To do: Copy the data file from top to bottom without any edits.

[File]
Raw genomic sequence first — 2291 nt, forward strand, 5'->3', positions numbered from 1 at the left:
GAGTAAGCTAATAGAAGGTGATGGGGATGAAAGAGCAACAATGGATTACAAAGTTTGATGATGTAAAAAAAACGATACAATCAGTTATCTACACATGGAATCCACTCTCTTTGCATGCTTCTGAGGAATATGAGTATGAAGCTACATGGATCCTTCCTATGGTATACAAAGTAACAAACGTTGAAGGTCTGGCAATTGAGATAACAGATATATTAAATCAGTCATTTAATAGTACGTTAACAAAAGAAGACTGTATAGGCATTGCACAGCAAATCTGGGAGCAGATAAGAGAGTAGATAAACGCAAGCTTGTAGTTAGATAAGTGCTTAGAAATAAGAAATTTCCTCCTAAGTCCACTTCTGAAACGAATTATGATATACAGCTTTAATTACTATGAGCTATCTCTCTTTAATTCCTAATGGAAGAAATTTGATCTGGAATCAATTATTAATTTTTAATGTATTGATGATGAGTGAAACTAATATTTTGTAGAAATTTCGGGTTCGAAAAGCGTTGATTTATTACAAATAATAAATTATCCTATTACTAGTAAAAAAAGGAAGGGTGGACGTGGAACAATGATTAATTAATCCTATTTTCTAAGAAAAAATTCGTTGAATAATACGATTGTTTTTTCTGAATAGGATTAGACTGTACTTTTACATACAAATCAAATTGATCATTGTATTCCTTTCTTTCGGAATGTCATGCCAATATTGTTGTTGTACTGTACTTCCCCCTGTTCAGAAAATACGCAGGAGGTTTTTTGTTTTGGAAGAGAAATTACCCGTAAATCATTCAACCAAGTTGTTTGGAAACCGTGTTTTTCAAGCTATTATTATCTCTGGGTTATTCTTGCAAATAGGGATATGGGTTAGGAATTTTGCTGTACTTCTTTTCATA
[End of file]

Raw genomic sequence first — 2291 nt, forward strand, 5'->3', positions numbered from 1 at the left:
GAGTAAGCTAATAGAAGGTGATGGGGATGAAAGAGCAACAATGGATTACAAAGTTTGATGATGTAAAAAAAACGATACAATCAGTTATCTACACATGGAATCCACTCTCTTTGCATGCTTCTGAGGAATATGAGTATGAAGCTACATGGATCCTTCCTATGGTATACAAAGTAACAAACGTTGAAGGTCTGGCAATTGAGATAACAGATATATTAAATCAGTCATTTAATAGTACGTTAACAAAAGAAGACTGTATAGGCATTGCACAGCAAATCTGGGAGCAGATAAGAGAGTAGATAAACGCAAGCTTGTAGTTAGATAAGTGCTTAGAAATAAGAAATTTCCTCCTAAGTCCACTTCTGAAACGAATTATGATATACAGCTTTAATTACTATGAGCTATCTCTCTTTAATTCCTAATGGAAGAAATTTGATCTGGAATCAATTATTAATTTTTAATGTATTGATGATGAGTGAAACTAATATTTTGTAGAAATTTCGGGTTCGAAAAGCGTTGATTTATTACAAATAATAAATTATCCTATTACTAGTAAAAAAAGGAAGGGTGGACGTGGAACAATGATTAATTAATCCTATTTTCTAAGAAAAAATTCGTTGAATAATACGATTGTTTTTTCTGAATAGGATTAGACTGTACTTTTACATACAAATCAAATTGATCATTGTATTCCTTTCTTTCGGAATGTCATGCCAATATTGTTGTTGTACTGTACTTCCCCCTGTTCAGAAAATACGCAGGAGGTTTTTTGTTTTGGAAGAGAAATTACCCGTAAATCATTCAACCAAGTTGTTTGGAAACCGTGTTTTTCAAGCTATTATTATCTCTGGGTTATTCTTGCAAATAGGGATATGGGTTAGGAATTTTGCTGTACTTCTTTTCATA